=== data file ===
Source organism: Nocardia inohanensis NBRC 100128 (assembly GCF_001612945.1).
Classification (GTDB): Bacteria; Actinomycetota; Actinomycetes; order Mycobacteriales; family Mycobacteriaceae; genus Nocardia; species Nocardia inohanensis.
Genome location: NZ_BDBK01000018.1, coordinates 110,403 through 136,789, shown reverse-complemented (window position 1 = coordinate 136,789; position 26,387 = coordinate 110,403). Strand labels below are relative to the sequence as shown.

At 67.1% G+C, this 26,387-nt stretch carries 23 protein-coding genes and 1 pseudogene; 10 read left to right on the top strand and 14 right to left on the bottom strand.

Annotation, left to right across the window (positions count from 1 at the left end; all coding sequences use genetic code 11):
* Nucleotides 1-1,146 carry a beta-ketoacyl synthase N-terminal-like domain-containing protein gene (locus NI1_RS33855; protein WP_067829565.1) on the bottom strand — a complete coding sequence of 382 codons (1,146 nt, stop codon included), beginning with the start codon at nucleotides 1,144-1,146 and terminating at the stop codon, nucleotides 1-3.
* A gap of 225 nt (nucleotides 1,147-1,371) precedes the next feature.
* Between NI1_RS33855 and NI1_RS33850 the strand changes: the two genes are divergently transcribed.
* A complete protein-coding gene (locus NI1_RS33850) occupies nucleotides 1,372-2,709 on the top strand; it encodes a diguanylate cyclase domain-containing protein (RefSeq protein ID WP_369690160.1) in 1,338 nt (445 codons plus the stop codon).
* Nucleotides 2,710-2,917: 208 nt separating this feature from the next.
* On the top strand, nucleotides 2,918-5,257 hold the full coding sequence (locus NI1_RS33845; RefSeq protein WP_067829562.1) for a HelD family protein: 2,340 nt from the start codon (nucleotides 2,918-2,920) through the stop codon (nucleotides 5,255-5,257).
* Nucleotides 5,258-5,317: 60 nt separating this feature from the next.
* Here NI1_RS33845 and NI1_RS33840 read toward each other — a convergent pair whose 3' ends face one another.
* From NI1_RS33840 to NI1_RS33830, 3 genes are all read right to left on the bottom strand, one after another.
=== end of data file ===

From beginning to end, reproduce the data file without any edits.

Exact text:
Source organism: Nocardia inohanensis NBRC 100128 (assembly GCF_001612945.1).
Classification (GTDB): Bacteria; Actinomycetota; Actinomycetes; order Mycobacteriales; family Mycobacteriaceae; genus Nocardia; species Nocardia inohanensis.
Genome location: NZ_BDBK01000018.1, coordinates 110,403 through 136,789, shown reverse-complemented (window position 1 = coordinate 136,789; position 26,387 = coordinate 110,403). Strand labels below are relative to the sequence as shown.

At 67.1% G+C, this 26,387-nt stretch carries 23 protein-coding genes and 1 pseudogene; 10 read left to right on the top strand and 14 right to left on the bottom strand.

Annotation, left to right across the window (positions count from 1 at the left end; all coding sequences use genetic code 11):
* Nucleotides 1-1,146 carry a beta-ketoacyl synthase N-terminal-like domain-containing protein gene (locus NI1_RS33855; protein WP_067829565.1) on the bottom strand — a complete coding sequence of 382 codons (1,146 nt, stop codon included), beginning with the start codon at nucleotides 1,144-1,146 and terminating at the stop codon, nucleotides 1-3.
* A gap of 225 nt (nucleotides 1,147-1,371) precedes the next feature.
* Between NI1_RS33855 and NI1_RS33850 the strand changes: the two genes are divergently transcribed.
* A complete protein-coding gene (locus NI1_RS33850) occupies nucleotides 1,372-2,709 on the top strand; it encodes a diguanylate cyclase domain-containing protein (RefSeq protein ID WP_369690160.1) in 1,338 nt (445 codons plus the stop codon).
* Nucleotides 2,710-2,917: 208 nt separating this feature from the next.
* On the top strand, nucleotides 2,918-5,257 hold the full coding sequence (locus NI1_RS33845; RefSeq protein WP_067829562.1) for a HelD family protein: 2,340 nt from the start codon (nucleotides 2,918-2,920) through the stop codon (nucleotides 5,255-5,257).
* Nucleotides 5,258-5,317: 60 nt separating this feature from the next.
* Here NI1_RS33845 and NI1_RS33840 read toward each other — a convergent pair whose 3' ends face one another.
* From NI1_RS33840 to NI1_RS33830, 3 genes are all read right to left on the bottom strand, one after another.